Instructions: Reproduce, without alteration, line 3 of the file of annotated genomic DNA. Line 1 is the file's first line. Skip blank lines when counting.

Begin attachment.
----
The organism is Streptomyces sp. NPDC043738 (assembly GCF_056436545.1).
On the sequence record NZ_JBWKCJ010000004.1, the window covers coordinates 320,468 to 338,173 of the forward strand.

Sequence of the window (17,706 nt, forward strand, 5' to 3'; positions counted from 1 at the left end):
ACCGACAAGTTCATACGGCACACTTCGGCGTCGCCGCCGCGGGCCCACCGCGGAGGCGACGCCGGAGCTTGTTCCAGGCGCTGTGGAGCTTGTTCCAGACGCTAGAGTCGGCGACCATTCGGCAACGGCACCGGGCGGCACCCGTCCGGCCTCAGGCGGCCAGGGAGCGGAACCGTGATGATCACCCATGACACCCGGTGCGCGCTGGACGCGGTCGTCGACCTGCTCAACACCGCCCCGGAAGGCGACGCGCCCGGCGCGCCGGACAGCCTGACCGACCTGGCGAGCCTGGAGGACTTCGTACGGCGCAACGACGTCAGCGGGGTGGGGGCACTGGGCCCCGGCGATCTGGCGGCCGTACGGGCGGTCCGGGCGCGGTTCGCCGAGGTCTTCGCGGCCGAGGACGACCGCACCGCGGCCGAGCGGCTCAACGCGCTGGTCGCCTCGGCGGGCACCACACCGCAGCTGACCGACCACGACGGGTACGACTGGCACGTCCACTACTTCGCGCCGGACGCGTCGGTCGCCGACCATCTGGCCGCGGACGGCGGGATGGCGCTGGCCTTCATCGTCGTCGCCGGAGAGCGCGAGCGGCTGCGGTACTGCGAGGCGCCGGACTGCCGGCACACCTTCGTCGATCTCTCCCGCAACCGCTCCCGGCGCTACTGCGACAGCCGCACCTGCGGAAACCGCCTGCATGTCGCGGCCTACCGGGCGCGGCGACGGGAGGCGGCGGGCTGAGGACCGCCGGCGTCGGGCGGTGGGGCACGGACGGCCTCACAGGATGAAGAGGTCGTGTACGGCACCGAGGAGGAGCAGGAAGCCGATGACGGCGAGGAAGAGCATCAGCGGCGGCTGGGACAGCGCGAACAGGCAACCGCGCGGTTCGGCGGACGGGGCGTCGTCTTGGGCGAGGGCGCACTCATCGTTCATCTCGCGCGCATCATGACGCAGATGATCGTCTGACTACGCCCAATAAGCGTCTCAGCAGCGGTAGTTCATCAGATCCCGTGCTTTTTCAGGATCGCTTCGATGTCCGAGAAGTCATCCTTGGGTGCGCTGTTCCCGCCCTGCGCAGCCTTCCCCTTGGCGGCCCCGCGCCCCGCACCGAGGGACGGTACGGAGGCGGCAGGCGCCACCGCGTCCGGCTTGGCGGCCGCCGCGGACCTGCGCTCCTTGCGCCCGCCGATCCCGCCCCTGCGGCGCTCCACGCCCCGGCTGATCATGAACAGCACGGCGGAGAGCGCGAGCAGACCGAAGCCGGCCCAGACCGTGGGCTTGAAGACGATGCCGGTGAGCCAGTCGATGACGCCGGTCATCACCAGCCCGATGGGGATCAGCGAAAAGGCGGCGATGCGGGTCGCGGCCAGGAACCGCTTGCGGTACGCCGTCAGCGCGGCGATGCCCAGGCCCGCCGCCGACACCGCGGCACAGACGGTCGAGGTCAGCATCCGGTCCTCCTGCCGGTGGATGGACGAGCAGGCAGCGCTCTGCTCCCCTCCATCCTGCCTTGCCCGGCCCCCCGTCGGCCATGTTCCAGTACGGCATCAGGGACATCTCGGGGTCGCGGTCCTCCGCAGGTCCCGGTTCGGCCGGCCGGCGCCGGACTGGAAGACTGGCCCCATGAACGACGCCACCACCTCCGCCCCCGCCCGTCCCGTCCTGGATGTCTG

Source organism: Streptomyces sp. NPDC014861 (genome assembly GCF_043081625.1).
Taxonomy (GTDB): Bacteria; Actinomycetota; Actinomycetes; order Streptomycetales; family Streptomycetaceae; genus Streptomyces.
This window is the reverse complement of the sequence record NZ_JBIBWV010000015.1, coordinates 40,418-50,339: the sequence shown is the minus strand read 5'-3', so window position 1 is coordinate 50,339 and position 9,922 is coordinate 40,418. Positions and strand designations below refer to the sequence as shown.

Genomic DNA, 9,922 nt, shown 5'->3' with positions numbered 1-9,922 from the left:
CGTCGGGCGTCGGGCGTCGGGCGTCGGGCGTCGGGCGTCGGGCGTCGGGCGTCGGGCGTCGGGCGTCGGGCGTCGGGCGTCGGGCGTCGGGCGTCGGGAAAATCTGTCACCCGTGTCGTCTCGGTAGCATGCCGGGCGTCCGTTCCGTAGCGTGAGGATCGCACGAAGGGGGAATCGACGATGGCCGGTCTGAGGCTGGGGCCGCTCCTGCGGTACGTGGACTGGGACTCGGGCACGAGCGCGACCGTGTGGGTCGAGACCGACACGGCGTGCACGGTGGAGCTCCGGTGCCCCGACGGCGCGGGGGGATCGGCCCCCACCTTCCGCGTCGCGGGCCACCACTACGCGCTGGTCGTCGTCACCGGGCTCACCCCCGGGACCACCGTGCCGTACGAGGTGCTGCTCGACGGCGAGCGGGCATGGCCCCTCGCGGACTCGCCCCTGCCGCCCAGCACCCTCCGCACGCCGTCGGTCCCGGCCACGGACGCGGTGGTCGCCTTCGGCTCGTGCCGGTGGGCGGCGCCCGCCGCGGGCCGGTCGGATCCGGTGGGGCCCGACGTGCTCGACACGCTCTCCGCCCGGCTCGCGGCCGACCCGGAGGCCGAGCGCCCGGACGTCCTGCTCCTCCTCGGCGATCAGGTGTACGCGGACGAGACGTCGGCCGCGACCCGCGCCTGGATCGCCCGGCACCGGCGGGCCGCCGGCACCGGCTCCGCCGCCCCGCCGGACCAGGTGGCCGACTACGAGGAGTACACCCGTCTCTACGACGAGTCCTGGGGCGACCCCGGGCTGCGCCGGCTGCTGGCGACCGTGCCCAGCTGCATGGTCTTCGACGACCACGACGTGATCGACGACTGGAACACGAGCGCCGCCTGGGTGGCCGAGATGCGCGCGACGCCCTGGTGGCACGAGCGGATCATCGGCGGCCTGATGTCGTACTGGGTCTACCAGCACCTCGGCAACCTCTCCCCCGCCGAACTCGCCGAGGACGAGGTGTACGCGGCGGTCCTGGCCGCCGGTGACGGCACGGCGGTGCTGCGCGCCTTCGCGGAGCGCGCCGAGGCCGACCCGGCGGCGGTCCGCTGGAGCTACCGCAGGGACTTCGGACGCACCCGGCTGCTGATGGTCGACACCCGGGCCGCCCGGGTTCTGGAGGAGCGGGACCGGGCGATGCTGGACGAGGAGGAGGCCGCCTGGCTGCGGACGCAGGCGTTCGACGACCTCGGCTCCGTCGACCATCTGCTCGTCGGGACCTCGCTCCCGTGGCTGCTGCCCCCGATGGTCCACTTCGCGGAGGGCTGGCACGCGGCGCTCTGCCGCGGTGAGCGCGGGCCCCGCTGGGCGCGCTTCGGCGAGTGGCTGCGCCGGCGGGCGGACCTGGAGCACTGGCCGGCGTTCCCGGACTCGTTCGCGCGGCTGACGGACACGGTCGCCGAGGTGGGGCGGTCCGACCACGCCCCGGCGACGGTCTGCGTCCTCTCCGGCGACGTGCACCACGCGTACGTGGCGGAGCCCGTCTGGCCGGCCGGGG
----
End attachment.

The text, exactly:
Sequence of the window (17,706 nt, forward strand, 5' to 3'; positions counted from 1 at the left end):